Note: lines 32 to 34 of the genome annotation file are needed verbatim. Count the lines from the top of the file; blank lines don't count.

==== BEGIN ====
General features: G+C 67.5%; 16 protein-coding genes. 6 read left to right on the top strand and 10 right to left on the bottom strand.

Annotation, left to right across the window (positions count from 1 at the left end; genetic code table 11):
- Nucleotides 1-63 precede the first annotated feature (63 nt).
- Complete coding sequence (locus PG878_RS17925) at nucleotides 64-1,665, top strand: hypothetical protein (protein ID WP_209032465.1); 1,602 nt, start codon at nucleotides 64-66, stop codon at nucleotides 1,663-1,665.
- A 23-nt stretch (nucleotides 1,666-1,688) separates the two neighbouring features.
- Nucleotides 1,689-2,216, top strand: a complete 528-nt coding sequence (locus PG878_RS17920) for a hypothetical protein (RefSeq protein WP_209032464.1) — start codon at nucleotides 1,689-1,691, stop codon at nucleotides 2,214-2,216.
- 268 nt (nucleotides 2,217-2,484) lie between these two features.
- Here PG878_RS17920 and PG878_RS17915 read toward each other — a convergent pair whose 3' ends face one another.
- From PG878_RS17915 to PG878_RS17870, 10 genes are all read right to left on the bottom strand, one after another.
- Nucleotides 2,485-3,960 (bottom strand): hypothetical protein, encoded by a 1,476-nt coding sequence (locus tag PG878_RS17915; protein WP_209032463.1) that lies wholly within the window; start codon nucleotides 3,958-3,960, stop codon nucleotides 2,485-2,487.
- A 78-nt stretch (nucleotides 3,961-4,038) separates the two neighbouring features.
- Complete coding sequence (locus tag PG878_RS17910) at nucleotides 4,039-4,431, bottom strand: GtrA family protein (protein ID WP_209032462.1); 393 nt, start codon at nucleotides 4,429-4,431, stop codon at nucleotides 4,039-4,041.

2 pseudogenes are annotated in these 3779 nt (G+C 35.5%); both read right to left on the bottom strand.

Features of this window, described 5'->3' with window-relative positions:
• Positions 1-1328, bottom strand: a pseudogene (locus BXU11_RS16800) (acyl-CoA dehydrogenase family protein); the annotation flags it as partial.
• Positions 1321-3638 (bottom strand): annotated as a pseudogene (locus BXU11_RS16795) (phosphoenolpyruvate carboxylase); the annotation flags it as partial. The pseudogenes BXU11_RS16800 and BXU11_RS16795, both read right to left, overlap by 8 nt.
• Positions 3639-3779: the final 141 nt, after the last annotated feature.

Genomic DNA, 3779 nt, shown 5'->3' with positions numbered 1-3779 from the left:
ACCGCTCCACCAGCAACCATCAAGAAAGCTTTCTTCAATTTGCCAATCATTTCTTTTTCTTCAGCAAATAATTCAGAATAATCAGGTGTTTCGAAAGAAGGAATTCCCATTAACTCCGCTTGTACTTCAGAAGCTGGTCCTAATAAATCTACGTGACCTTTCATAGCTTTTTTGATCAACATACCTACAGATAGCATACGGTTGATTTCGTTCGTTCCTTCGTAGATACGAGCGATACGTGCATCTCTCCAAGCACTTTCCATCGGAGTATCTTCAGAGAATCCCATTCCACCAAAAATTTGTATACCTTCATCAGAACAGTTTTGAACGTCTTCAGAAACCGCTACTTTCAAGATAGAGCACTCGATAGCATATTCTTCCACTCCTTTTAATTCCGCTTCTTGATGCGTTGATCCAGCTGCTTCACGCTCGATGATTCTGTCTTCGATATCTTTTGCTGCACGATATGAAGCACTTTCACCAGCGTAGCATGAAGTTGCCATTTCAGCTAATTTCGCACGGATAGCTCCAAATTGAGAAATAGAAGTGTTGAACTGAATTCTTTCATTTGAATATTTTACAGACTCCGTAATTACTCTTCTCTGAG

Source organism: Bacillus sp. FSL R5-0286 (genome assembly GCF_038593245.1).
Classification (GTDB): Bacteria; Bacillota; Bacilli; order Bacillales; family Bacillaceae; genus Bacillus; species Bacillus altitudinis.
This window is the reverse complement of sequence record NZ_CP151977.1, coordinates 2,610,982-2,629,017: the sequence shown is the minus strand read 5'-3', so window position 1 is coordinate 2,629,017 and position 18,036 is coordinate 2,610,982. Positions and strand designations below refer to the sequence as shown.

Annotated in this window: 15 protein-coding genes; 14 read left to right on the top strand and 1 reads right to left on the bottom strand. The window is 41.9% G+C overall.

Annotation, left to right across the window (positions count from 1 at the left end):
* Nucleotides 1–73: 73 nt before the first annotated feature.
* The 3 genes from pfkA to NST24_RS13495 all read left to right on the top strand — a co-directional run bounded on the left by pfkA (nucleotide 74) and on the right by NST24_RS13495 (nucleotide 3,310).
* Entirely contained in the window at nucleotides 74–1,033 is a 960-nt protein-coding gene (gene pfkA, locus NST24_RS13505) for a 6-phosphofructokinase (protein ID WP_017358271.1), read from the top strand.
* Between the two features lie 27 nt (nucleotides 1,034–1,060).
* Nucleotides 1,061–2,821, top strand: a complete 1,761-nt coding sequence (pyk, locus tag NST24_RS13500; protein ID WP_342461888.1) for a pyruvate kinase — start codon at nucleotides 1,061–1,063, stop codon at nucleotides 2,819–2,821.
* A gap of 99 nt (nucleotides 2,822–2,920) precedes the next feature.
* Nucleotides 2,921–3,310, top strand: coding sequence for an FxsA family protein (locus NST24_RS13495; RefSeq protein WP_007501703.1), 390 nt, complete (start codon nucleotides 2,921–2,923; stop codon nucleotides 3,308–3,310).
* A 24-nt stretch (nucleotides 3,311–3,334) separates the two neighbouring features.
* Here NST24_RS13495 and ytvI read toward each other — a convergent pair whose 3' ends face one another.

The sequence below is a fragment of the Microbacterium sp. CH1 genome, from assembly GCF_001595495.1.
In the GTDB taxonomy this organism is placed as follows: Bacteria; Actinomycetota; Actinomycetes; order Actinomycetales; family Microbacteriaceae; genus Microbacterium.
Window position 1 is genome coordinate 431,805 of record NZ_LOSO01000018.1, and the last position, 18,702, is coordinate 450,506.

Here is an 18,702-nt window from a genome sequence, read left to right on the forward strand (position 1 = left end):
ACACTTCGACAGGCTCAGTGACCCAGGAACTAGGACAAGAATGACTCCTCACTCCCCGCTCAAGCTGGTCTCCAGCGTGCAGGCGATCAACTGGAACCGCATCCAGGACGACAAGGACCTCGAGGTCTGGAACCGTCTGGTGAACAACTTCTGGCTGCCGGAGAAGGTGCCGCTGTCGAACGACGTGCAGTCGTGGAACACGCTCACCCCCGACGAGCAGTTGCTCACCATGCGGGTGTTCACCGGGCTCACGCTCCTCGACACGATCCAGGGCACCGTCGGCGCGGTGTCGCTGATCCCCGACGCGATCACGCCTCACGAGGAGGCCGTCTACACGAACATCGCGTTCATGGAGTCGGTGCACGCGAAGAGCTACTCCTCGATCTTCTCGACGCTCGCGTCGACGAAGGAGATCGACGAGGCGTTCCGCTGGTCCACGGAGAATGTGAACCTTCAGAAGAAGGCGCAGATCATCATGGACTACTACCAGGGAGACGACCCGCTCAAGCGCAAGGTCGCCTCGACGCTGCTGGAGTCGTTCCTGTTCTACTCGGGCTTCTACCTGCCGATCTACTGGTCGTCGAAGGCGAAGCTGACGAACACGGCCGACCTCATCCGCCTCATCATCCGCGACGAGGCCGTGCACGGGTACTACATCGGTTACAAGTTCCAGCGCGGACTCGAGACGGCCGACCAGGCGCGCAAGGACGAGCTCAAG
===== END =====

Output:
* A 24-nt stretch (nucleotides 3,311–3,334) separates the two neighbouring features.
* Here NST24_RS13495 and ytvI read toward each other — a convergent pair whose 3' ends face one another.

The sequence below is a fragment of the Microbacterium sp. CH1 genome, from assembly GCF_001595495.1.